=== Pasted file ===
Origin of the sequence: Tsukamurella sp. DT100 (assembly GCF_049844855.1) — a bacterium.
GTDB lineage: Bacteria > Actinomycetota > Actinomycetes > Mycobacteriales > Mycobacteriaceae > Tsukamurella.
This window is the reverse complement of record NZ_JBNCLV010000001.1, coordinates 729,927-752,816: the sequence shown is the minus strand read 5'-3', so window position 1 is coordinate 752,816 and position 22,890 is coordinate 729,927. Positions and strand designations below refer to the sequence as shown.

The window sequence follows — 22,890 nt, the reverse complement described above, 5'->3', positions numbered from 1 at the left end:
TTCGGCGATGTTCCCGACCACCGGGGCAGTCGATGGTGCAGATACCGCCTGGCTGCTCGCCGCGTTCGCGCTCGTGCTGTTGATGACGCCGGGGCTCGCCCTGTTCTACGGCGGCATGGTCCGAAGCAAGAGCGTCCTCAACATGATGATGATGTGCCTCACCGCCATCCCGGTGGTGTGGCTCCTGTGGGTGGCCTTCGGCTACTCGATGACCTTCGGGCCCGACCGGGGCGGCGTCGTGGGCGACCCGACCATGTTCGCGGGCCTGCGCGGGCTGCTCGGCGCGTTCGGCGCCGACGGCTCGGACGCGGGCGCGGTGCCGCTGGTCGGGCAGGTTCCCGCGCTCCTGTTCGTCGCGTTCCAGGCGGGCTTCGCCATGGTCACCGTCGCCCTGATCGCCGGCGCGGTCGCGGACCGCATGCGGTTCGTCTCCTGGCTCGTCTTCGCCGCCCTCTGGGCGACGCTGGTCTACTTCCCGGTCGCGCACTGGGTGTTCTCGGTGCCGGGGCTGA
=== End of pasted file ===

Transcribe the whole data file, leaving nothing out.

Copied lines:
Origin of the sequence: Tsukamurella sp. DT100 (assembly GCF_049844855.1) — a bacterium.
GTDB lineage: Bacteria > Actinomycetota > Actinomycetes > Mycobacteriales > Mycobacteriaceae > Tsukamurella.
This window is the reverse complement of record NZ_JBNCLV010000001.1, coordinates 729,927-752,816: the sequence shown is the minus strand read 5'-3', so window position 1 is coordinate 752,816 and position 22,890 is coordinate 729,927. Positions and strand designations below refer to the sequence as shown.

The window sequence follows — 22,890 nt, the reverse complement described above, 5'->3', positions numbered from 1 at the left end:
TTCGGCGATGTTCCCGACCACCGGGGCAGTCGATGGTGCAGATACCGCCTGGCTGCTCGCCGCGTTCGCGCTCGTGCTGTTGATGACGCCGGGGCTCGCCCTGTTCTACGGCGGCATGGTCCGAAGCAAGAGCGTCCTCAACATGATGATGATGTGCCTCACCGCCATCCCGGTGGTGTGGCTCCTGTGGGTGGCCTTCGGCTACTCGATGACCTTCGGGCCCGACCGGGGCGGCGTCGTGGGCGACCCGACCATGTTCGCGGGCCTGCGCGGGCTGCTCGGCGCGTTCGGCGCCGACGGCTCGGACGCGGGCGCGGTGCCGCTGGTCGGGCAGGTTCCCGCGCTCCTGTTCGTCGCGTTCCAGGCGGGCTTCGCCATGGTCACCGTCGCCCTGATCGCCGGCGCGGTCGCGGACCGCATGCGGTTCGTCTCCTGGCTCGTCTTCGCCGCCCTCTGGGCGACGCTGGTCTACTTCCCGGTCGCGCACTGGGTGTTCTCGGTGCCGGGGCTGA